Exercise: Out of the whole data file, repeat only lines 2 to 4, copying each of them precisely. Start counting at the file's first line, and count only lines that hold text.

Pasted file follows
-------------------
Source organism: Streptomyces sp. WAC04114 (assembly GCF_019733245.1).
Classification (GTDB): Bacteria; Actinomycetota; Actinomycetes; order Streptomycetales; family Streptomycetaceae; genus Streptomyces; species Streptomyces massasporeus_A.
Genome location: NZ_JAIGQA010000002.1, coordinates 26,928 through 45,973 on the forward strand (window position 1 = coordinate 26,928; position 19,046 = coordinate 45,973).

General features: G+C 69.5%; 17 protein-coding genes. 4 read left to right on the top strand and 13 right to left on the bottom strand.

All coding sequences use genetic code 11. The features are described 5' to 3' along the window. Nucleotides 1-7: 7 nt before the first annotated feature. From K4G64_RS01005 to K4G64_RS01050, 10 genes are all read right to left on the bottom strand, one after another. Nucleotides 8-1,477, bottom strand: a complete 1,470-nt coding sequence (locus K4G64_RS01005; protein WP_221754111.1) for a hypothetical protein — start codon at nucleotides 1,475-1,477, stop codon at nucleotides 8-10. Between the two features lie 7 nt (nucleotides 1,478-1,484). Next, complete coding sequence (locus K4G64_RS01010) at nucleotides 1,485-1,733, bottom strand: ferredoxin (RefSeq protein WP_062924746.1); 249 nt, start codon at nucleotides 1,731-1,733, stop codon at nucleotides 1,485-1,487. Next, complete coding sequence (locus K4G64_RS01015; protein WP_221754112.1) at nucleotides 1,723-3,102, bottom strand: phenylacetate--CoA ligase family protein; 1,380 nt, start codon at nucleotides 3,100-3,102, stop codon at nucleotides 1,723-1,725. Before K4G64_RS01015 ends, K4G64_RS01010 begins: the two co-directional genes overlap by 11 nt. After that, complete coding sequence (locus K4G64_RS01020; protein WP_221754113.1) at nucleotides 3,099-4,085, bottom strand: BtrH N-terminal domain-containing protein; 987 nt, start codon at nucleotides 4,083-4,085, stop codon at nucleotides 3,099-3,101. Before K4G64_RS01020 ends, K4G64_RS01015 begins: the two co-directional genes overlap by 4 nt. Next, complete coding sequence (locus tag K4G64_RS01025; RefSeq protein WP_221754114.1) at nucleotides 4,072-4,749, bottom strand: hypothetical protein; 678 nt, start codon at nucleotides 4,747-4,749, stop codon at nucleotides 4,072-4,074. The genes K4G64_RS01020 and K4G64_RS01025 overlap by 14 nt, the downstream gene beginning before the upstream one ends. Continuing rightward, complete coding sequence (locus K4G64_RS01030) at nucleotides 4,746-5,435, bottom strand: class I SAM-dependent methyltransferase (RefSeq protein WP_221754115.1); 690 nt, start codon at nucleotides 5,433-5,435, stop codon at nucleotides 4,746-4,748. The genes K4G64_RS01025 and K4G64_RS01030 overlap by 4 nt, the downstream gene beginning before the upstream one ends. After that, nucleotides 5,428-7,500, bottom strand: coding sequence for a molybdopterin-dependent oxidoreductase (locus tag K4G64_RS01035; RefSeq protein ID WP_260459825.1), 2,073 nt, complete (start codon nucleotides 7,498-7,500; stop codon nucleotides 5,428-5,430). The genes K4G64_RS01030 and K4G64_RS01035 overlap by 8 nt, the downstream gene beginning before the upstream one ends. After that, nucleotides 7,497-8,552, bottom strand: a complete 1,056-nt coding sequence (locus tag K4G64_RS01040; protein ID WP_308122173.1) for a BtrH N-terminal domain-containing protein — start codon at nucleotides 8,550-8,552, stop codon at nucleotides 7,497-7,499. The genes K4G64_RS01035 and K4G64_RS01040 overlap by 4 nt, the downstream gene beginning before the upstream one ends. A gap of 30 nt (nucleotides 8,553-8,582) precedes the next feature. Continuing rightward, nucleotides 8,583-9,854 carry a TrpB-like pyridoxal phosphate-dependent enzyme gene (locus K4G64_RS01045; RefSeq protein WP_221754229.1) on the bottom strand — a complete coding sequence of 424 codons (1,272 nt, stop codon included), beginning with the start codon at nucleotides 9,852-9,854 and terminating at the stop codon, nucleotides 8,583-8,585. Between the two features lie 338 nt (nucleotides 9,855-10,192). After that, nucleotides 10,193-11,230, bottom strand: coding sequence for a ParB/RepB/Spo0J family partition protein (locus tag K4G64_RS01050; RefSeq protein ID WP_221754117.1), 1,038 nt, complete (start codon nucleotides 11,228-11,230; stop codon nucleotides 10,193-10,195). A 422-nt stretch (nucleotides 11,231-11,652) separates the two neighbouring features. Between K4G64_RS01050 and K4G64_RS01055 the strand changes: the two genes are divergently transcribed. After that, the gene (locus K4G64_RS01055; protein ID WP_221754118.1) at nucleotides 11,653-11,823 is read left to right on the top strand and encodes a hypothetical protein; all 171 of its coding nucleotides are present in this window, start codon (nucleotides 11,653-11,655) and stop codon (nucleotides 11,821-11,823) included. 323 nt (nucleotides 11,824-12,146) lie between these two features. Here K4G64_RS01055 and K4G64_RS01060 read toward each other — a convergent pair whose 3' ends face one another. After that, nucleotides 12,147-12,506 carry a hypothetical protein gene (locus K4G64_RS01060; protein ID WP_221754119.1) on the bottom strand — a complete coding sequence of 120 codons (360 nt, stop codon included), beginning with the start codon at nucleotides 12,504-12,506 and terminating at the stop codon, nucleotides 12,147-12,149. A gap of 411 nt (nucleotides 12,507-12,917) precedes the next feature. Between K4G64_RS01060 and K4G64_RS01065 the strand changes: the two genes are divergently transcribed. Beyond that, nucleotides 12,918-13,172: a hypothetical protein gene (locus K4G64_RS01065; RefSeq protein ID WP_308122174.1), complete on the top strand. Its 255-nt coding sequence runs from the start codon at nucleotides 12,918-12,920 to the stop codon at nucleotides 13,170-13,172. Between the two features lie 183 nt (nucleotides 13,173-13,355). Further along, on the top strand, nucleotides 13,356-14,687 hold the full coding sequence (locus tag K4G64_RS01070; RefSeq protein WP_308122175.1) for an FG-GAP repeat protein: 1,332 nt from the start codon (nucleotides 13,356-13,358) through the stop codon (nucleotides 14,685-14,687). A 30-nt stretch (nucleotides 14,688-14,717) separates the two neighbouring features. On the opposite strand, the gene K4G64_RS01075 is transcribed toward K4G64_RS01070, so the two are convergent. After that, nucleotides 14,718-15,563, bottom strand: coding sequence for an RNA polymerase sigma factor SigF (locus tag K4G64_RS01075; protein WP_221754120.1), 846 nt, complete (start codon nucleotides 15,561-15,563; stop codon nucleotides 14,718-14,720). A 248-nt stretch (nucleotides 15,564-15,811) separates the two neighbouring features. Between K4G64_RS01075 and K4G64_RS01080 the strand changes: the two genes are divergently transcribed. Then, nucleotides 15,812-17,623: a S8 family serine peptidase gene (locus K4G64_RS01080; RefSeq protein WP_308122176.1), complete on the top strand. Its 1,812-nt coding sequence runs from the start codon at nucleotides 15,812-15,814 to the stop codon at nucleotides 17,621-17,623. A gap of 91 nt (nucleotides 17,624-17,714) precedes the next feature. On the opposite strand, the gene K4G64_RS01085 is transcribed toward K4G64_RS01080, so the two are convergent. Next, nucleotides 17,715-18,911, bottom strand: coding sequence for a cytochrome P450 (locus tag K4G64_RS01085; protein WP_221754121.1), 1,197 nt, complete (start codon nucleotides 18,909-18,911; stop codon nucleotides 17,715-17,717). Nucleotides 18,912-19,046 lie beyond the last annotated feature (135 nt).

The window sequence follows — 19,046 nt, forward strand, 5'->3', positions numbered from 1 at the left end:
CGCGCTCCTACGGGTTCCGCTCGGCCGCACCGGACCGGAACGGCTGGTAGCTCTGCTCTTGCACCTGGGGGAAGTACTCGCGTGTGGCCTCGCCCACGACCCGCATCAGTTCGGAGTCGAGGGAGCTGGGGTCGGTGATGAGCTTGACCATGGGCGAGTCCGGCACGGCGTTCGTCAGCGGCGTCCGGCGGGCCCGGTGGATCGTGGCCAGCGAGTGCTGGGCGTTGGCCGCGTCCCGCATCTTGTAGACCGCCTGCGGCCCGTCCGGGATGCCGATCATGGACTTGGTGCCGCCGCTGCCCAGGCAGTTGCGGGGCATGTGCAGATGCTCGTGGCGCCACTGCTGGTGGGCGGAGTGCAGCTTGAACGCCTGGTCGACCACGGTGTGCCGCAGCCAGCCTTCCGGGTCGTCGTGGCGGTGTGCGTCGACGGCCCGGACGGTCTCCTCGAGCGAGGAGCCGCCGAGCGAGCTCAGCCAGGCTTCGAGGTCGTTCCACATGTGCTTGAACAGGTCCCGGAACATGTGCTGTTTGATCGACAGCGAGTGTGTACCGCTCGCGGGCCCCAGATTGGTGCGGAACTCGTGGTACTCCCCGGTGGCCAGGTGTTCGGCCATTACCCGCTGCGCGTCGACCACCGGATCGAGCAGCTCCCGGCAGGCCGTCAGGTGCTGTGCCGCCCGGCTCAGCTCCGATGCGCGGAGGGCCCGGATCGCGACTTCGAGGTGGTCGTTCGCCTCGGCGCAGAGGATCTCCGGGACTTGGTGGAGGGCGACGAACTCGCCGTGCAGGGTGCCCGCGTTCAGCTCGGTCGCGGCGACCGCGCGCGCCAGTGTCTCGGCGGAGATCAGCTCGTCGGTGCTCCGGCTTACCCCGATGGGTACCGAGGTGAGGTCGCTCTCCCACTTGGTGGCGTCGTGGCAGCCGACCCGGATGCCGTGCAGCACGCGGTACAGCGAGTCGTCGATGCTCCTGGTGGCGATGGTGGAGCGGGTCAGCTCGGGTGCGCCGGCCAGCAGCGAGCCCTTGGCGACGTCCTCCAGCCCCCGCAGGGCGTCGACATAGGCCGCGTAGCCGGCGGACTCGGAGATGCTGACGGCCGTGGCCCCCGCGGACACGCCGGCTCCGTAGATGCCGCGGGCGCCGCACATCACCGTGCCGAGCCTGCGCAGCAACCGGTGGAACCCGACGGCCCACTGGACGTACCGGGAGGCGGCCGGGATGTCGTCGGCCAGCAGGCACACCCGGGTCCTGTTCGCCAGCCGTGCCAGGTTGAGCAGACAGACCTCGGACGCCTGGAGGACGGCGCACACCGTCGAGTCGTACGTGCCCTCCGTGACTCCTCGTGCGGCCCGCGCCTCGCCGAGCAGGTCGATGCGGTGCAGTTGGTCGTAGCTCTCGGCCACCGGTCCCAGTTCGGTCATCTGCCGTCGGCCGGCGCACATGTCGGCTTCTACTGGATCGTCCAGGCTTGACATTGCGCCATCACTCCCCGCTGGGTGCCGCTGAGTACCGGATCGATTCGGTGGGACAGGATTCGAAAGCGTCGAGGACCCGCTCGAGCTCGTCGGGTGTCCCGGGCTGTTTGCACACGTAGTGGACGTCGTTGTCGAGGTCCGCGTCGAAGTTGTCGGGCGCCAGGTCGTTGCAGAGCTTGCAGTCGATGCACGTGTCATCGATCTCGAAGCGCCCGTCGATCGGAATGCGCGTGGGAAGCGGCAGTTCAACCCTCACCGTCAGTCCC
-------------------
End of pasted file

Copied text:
Classification (GTDB): Bacteria; Actinomycetota; Actinomycetes; order Streptomycetales; family Streptomycetaceae; genus Streptomyces; species Streptomyces massasporeus_A.
Genome location: NZ_JAIGQA010000002.1, coordinates 26,928 through 45,973 on the forward strand (window position 1 = coordinate 26,928; position 19,046 = coordinate 45,973).

General features: G+C 69.5%; 17 protein-coding genes. 4 read left to right on the top strand and 13 right to left on the bottom strand.